As the MCU expands beyond the familiar properties of the early 2000s to find new stories to tell, it is continually faced with the challenge of introducing new characters. Sure, you can always tell another origin story: bite a teenager with a radioactive spider, launch an arrogant doctor into a catastrophic car accident, or inject a scrawny guy from Brooklyn with a magical serum. But sometimes you need to introduce a group of characters who have been around all along – not just since the beginning of the MCU but since the beginning of time. And it’s really important for Marvel to get this right, because they are going to explain where these characters got their powers and where they have been while the events of the first three phases were going on.
The elevator pitch for “The Eternals” is actually pretty straightforward. Super-powered aliens protect humans from monsters, until they learn that succeeding in their mission will doom the entire world. The Eternals were created by a Celestial called Arishem for the purpose of fighting monsters called “deviants” on Earth, and much of the film is spent going back and forth between the present and the past. After all, the Eternals arrived at the dawn of human civilization, so we have several thousand years of history to speed compress into one movie. At first the Eternals spent most of their time hunting deviants and only marginally involved themselves in human affairs. They didn’t speed up technological advancements too much, didn’t stop humans from killing each other, and didn’t invent rock ‘n roll before its time.
But that whole “not stopping the humans from killing each other” became a sticking point. Believing the Deviants to be gone, an Eternal named Druig with mind-control powers tried to intervene to stop the sacking of Tenochtitlan. This combined with Thena apparently contracting Eternals-rabies (it has another name but this is basically what it is) leads Ajak, the groups leader, to disband the Eternals. She sends them out to live their own lives among the humans. Sersi spends most of her time with
Robb Stark Ikaris, whom she married in 400 AD, until he abruptly left her in the early twentieth century. In the present she mostly hangs out with the childlike Sprite and flirts with her boyfriend, Jon Snow Dane Whitman.
In the present, things have gone off the rails. New, more powerful deviants have emerged with the ability to absorb the Eternals’ powers. Ajak is found murdered and the task of reuniting and leading the Eternals falls to Sersi. Eventually they learn the truth – The Earth is basically a giant egg for a new Celestial, who will absorb the life force of the growing population, burst through the planet, and be born from its destruction. The Eternals were created by Arishem to hunt the deviants, also created by Arishem but corrupted by their ability to evolve. It turns out that the Eternals have done this before, safeguarding other planets until their appointed dooms so that new Celestials could be born from the wreckage, only to have their memories wiped after the fact. This time, however, the Eternals fight back. Ajak decided to fight her orders first, but when Ikaris discovered this he murdered her. The other Eternals band together to defeat Ikaris, stop the Emergence of the new Celestial, and save the world. At the end, Arishem summons a group of the Eternals for judgement while Dane Whitman talks to a sword. Oh, and Harry Styles shows up for some reason.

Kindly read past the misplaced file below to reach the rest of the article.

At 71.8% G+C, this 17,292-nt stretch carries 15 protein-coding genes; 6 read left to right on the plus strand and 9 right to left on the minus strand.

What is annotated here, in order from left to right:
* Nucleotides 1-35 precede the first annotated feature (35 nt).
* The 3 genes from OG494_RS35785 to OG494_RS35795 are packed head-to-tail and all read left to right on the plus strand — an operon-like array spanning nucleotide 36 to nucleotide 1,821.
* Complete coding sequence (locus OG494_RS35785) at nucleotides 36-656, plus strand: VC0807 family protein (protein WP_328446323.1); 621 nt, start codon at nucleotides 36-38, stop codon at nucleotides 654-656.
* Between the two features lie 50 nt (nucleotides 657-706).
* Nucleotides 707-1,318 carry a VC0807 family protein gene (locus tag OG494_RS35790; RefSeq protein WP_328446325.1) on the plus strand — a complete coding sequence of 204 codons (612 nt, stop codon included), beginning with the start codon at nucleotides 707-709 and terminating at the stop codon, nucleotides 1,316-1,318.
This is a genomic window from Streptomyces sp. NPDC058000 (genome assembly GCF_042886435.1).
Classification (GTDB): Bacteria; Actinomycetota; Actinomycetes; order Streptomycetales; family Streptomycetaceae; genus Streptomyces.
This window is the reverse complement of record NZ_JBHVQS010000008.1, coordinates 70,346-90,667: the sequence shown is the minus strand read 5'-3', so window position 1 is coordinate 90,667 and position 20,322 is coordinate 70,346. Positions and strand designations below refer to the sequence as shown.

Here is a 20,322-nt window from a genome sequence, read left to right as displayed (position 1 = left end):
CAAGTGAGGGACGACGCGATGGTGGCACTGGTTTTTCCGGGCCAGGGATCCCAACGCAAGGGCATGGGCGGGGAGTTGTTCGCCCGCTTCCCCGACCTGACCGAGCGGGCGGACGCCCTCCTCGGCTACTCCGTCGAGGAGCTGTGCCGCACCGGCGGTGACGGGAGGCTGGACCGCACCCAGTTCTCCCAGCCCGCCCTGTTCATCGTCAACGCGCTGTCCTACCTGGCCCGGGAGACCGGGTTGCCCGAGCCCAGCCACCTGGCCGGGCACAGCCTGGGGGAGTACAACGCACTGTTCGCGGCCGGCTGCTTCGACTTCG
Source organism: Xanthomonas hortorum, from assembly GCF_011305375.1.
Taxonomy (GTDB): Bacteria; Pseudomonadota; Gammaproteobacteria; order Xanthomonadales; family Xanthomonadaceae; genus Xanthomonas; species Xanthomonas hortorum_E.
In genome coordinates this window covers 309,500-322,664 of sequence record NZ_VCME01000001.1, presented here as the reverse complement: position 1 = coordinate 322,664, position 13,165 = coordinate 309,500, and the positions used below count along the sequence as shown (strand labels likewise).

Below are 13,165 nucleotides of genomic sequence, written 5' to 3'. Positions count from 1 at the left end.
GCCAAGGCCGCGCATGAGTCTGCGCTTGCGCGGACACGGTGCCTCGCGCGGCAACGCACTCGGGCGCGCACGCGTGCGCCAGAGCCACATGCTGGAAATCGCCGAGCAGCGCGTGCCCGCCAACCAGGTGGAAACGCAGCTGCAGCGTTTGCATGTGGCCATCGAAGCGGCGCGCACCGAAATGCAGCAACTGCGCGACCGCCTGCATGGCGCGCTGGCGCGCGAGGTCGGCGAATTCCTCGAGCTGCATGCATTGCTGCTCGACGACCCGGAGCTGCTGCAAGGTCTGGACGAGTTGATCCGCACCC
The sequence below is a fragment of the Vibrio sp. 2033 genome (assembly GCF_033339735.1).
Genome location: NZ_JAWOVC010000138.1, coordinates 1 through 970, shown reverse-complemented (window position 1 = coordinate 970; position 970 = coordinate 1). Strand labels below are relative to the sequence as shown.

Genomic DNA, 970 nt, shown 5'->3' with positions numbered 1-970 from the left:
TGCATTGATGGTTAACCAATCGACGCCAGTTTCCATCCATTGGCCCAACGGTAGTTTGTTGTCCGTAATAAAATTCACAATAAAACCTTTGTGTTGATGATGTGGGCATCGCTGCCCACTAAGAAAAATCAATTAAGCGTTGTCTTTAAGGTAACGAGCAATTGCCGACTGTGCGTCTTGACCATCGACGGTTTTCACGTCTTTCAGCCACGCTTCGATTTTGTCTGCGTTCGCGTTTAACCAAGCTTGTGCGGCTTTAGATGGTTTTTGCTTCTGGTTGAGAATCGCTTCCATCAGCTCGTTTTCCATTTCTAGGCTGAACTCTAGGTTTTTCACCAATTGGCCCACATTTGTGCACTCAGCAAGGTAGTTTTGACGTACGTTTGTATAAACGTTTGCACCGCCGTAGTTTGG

“The Eternals” suffers from a bit of lore overload. After all, it has thousands of years of human existence to walk us through. The ensemble cast is so big that it is difficult to form attachments to most of the characters, or even to learn all of their names.
Anyone familiar with D&D alignment can understand Ikaris’ plight. He is acting as the classic Lawful Good paladin faced with the choice when Lawful and Good come into conflict with each other. In this case, he has to decide whether to follow his mission or prevent the destruction of the human race. For Arishem, that’s no choice at all. In Arishem’s mind, Celestials are forces of good who use their power to help every sentient race across the universe, therefore bringing a new Celestial into existence is worth the minor sacrifice of one planet’s population. But Arishem is also infinitely far removed from human life, where the Eternals are not. They have grown attached to their charges after thousands of years of protecting them from deviants and helping them develop. Ikaris stays true to the mission and forces the other Eternals into a fight with him.
“Eternals” looks cool. I love the use of real sets instead of green screens (so did Kevin Feige, apparently) and a lot of the fights with deviants are well done. It was just a lot of information to jam into one film, and it feels like it shoehorns a group into the MCU that was supposed to be there the whole time. If there are future installments, hopefully we won’t have to feel like we are spending so much time going back to fill in the gaps and instead we can jump right into the action.